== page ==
Cambridge Analytica: Facebook data-harvest firm to shut

Cambridge Analytica, the political consultancy at the centre of the Facebook data-sharing scandal, is shutting down.

Cambridge Analytica, Facebook data-harvest firm, shut

Cambridge Analytica's name has already been taken down from the wall of the London office it occupied -- Photo: REUTERS


The firm was accused of improperly obtaining personal information on behalf of political clients.

According to Facebook, data about up to 87 million of its members was harvested by a quiz app and then passed on to the political consultancy.

The social network said its own probe into the matter would continue.

"This doesn't change our commitment and determination to understand exactly what happened and make sure it doesn't happen again," said a spokesman.

"We are continuing with our investigation in cooperation with the relevant authorities."

What are the accusations against Cambridge Analytica?

The company has been accused of using the personal data of millions of Facebook users to sway the outcome of the US 2016 presidential election and the UK Brexit referendum.

In March, Channel 4 aired undercover footage of Cambridge Analytica's CEO, Alexander Nix, giving examples of how the firm could swing elections around the world with underhand tactics such as smear campaigns and honey traps.

The UK-based company, which denies any wrongdoing, has an extensive record of working abroad on many election campaigns, including in Italy, Kenya and Nigeria.

Why does it say it is shutting?

Clarence Mitchell, a spokesman for Cambridge Analytica, referred the BBC to a statement on the firm's website.

"Over the past several months, Cambridge Analytica has been the subject of numerous unfounded accusations and, despite the company's efforts to correct the record, has been vilified for activities that are not only legal, but also widely accepted as a standard component of online advertising in both the political and commercial arenas," it said.

"Despite Cambridge Analytica's unwavering confidence that its employees have acted ethically and lawfully... the siege of media coverage has driven away virtually all of the company's customers and suppliers.

"As a result, it has been determined that it is no longer viable to continue operating the business."

The statement added that its parent company SCL Elections was also commencing bankruptcy proceedings.

Is this the end?

The UK's Financial Times newspaper says it has spoken to another ex-employee of Cambridge Analytica, on condition of anonymity, who said they were sure the company would emerge "in some other incarnation or guise".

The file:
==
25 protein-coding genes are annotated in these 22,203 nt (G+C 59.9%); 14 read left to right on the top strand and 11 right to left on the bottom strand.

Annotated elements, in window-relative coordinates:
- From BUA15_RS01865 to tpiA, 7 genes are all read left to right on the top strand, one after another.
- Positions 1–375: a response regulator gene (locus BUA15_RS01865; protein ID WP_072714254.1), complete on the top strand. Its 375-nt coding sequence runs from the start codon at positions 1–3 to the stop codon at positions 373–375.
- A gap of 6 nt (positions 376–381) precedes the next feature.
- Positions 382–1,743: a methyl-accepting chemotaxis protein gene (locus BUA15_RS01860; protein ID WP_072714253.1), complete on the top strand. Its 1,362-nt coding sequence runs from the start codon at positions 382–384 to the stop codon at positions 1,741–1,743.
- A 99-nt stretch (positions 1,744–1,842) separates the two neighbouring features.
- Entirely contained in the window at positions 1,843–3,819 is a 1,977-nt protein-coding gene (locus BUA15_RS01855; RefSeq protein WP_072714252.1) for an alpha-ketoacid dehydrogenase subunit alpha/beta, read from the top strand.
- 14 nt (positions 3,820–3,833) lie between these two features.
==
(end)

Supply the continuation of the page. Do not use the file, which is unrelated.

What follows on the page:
The Observer journalist whose investigation first exposed the data privacy scandal has suggested that the public remain sceptical.

The chair of a UK parliament committee investigating the firm's activities also raised concerns about Cambridge Analytica and SCL Elections' move.

"They are party to very serious investigations and those investigations cannot be impeded by the closure of these companies," said Damian Collins MP.

"I think it's absolutely vital that the closure of these companies is not used as an excuse to try and limit or restrict the ability of the authorities to investigate what they were doing."

What action had it taken already?

Cambridge Analytica's chief executive Alexander Nix was suspended in March after the Channel 4 News footage was aired.

Last month, Cambridge Analytica said it had only licensed 30 million recordsbelonging to US citizens from the quiz app's creator Dr Aleksandr Kogan, and that they had not been used in the US presidential election.

The firm added that it had since deleted all the information despite claims to the contrary by others.

Who funded Cambridge Analytica?

One of Cambridge Analytica's major investors is the US hedge fund billionaire Robert Mercer.

He is said to have put $15m (£11m) into the business, according to the Guardian.

Mr Mercer, a former computer scientist, is also a major donor to the US Republican Party and helped support Donald Trump's election campaign.

He has never given an interview about his political views and is not thought to have commented publicly about the data-harvesting scandal.

Source: BBC

Cambridge Analytica, Facebook data-harvest firm, shut
 
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